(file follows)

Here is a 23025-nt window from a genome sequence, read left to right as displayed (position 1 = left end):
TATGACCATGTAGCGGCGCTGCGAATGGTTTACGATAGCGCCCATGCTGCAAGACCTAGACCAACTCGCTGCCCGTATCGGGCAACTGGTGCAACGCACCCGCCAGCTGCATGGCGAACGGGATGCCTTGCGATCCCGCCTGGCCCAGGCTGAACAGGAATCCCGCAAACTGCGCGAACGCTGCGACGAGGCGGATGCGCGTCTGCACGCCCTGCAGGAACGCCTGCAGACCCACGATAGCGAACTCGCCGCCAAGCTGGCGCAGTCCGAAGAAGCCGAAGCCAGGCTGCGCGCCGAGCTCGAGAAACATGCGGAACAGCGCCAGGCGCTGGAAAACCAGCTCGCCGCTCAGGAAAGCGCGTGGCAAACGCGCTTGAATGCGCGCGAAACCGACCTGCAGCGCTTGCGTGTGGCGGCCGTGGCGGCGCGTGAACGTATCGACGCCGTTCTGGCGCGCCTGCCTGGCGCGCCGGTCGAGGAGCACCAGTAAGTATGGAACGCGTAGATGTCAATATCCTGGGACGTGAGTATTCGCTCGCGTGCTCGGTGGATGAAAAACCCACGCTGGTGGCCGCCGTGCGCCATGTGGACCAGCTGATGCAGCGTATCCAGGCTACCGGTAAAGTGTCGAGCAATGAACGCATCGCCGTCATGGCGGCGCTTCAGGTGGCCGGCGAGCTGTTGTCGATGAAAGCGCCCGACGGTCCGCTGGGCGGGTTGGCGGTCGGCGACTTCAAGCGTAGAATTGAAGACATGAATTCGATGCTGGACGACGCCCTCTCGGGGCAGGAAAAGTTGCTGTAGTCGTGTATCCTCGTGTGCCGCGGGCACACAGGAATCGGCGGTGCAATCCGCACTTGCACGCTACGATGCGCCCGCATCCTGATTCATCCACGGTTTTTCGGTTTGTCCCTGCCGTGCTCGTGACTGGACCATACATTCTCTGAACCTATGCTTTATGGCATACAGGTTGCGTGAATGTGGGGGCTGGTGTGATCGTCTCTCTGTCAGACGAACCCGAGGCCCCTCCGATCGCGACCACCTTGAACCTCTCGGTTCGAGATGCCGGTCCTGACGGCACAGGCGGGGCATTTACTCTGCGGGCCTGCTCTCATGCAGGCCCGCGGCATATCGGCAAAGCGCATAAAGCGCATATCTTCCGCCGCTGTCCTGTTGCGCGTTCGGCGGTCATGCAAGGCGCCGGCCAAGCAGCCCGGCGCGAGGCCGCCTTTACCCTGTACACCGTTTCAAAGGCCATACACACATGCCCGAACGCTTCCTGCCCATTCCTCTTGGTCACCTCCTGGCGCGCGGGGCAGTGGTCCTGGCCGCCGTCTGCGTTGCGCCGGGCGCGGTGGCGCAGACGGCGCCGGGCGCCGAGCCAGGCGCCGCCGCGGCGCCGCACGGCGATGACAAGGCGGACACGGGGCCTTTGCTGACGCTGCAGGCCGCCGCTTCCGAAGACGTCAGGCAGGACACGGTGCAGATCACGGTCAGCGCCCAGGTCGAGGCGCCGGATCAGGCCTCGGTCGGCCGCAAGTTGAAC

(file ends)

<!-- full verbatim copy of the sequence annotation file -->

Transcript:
Here is a 23025-nt window from a genome sequence, read left to right as displayed (position 1 = left end):
TATGACCATGTAGCGGCGCTGCGAATGGTTTACGATAGCGCCCATGCTGCAAGACCTAGACCAACTCGCTGCCCGTATCGGGCAACTGGTGCAACGCACCCGCCAGCTGCATGGCGAACGGGATGCCTTGCGATCCCGCCTGGCCCAGGCTGAACAGGAATCCCGCAAACTGCGCGAACGCTGCGACGAGGCGGATGCGCGTCTGCACGCCCTGCAGGAACGCCTGCAGACCCACGATAGCGAACTCGCCGCCAAGCTGGCGCAGTCCGAAGAAGCCGAAGCCAGGCTGCGCGCCGAGCTCGAGAAACATGCGGAACAGCGCCAGGCGCTGGAAAACCAGCTCGCCGCTCAGGAAAGCGCGTGGCAAACGCGCTTGAATGCGCGCGAAACCGACCTGCAGCGCTTGCGTGTGGCGGCCGTGGCGGCGCGTGAACGTATCGACGCCGTTCTGGCGCGCCTGCCTGGCGCGCCGGTCGAGGAGCACCAGTAAGTATGGAACGCGTAGATGTCAATATCCTGGGACGTGAGTATTCGCTCGCGTGCTCGGTGGATGAAAAACCCACGCTGGTGGCCGCCGTGCGCCATGTGGACCAGCTGATGCAGCGTATCCAGGCTACCGGTAAAGTGTCGAGCAATGAACGCATCGCCGTCATGGCGGCGCTTCAGGTGGCCGGCGAGCTGTTGTCGATGAAAGCGCCCGACGGTCCGCTGGGCGGGTTGGCGGTCGGCGACTTCAAGCGTAGAATTGAAGACATGAATTCGATGCTGGACGACGCCCTCTCGGGGCAGGAAAAGTTGCTGTAGTCGTGTATCCTCGTGTGCCGCGGGCACACAGGAATCGGCGGTGCAATCCGCACTTGCACGCTACGATGCGCCCGCATCCTGATTCATCCACGGTTTTTCGGTTTGTCCCTGCCGTGCTCGTGACTGGACCATACATTCTCTGAACCTATGCTTTATGGCATACAGGTTGCGTGAATGTGGGGGCTGGTGTGATCGTCTCTCTGTCAGACGAACCCGAGGCCCCTCCGATCGCGACCACCTTGAACCTCTCGGTTCGAGATGCCGGTCCTGACGGCACAGGCGGGGCATTTACTCTGCGGGCCTGCTCTCATGCAGGCCCGCGGCATATCGGCAAAGCGCATAAAGCGCATATCTTCCGCCGCTGTCCTGTTGCGCGTTCGGCGGTCATGCAAGGCGCCGGCCAAGCAGCCCGGCGCGAGGCCGCCTTTACCCTGTACACCGTTTCAAAGGCCATACACACATGCCCGAACGCTTCCTGCCCATTCCTCTTGGTCACCTCCTGGCGCGCGGGGCAGTGGTCCTGGCCGCCGTCTGCGTTGCGCCGGGCGCGGTGGCGCAGACGGCGCCGGGCGCCGAGCCAGGCGCCGCCGCGGCGCCGCACGGCGATGACAAGGCGGACACGGGGCCTTTGCTGACGCTGCAGGCCGCCGCTTCCGAAGACGTCAGGCAGGACACGGTGCAGATCACGGTCAGCGCCCAGGTCGAGGCGCCGGATCAGGCCTCGGTCGGCCGCAAGTTGAAC